He remembers being a kid in a poor area where “most people on the street had jobs and money. The drug dealers had a bit more money than everyone else. I remember throughout the year it always seemed like we had less money to go out for meals than everybody else. We never went on holiday, apart from when my aunt and uncle took me when I was four. My first time abroad was earlier this year.
“At Christmas, we always had the best of everything and I didn’t realise that my Mum had got herself into massive debt to make sure that we didn’t miss out. I think about that and I have got nothing but the best things to say about my Mum. I don’t want to wallow in her death, although it was very sad when it happened. It sometimes irks me that that she never saw me perform live and I know she’d have been very proud. I could be cleaning the toilets in Tesco – not that there’s anything wrong with that – but it’s not what I wanted to do.” Meanwhile, Rowe admits that he drinks “a bit, but I am no way remotely dependent on it. But I don’t shy away from a pint with the lads.”
As for his younger brother, who works in railway maintenance, Rowe says that he is “OK, but he’s an angry little boy at times. He works in a job which he says he hates and he absolutely resents that he works a 12-hour shift to get what I get paid for a gig. But you don’t see all the hours on the motorway and the work that goes into it.”
He admits that comedy is not a hard life and he’s lucky to be doing what he’s doing, but Rowe has clearly slogged away at it. “You get the odd heckle and you wouldn’t be able to do it if you didn’t love what you do. If I don’t go on to achieve anything else, I would still die a happy man.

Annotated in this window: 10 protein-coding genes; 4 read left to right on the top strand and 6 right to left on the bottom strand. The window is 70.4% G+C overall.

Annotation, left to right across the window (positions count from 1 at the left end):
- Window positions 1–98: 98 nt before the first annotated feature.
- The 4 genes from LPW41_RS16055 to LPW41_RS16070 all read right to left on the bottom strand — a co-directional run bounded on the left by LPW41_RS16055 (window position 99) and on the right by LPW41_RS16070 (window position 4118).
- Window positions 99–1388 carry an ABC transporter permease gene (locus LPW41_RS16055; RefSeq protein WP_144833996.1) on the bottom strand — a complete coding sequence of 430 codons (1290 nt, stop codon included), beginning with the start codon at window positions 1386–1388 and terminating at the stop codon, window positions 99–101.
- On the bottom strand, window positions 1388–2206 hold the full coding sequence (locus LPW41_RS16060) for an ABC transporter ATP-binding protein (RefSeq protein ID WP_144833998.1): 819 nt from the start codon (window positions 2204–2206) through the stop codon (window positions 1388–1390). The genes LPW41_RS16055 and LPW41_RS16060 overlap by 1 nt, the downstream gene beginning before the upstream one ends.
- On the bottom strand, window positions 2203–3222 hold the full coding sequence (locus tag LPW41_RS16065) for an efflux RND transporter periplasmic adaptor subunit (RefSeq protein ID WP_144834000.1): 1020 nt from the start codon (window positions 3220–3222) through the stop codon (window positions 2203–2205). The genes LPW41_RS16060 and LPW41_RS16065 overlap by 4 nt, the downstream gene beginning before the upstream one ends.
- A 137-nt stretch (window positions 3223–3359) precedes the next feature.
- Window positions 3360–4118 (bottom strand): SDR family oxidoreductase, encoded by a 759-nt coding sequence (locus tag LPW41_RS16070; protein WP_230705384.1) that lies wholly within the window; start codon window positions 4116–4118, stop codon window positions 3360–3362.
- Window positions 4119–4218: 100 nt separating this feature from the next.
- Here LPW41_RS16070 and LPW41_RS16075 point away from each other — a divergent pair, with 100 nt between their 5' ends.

“A 40-hour week Monday to Friday behind a computer is not for me. But it can feel like a slog when you are travelling along the motorway late at night and it’s supposed to take three hours but with closures they add on an extra hour-and-a-half to your journey. I always think you can just drive your car into the cones and end the suffering. But I love my job and I don’t really mind it.”
On heckling, Rowe says that at gigs in Liverpool, Newcastle or Manchester you’ve got people “who’ve paid £10 and want to see someone funny. If you’re not for them, they will let you know. Maybe it’s their one night a month out and maybe they will think they are funnier than you.”
While developing his career in comedy, he pinpoints two acts that have influenced him: Jason Manford and Kevin Bridges. Neither are a surprise to me as there are similarities with their working class backgrounds and observational comedy. As funny as he found Lee Evans and Richard Pryor, “they were not necessarily people I could identify with.”
Now, Rowe is beginning to be influenced by American comedians like Bill Burr and John Mulaney. He likes their abrasive style and offering a viewpoint that the audience may find difficult to swallow – but then persuading them round to their point of view.
“I do this thing where I tell them that my girlfriend’s not the one,” he says. I gasp. “Everyone does that,” he laughs. “But when they listen to what they say in the act, they come around to it. It’s easy to try and please as many people as possible and I think it’s a real representation of people and not a cartoonised version.”
At the end of our interview, Rowe pays me an enormous compliment by saying this is the best interview he’s ever done, adding that it wasn’t like the usual chat and “more like a group therapy session with someone you’ve never met”.
Watch out for Adam Rowe – he has stellar potential.
(Main image: Adam Rowe, photo by Steve Ullathorne)
Adam’s tour Undeniable is coming to Salford Lowry November 4, Warrington Pyramid November 10 and Nottingham Glee November 18, for more dates and info on Adam please visit www.adam-rowe.co.uk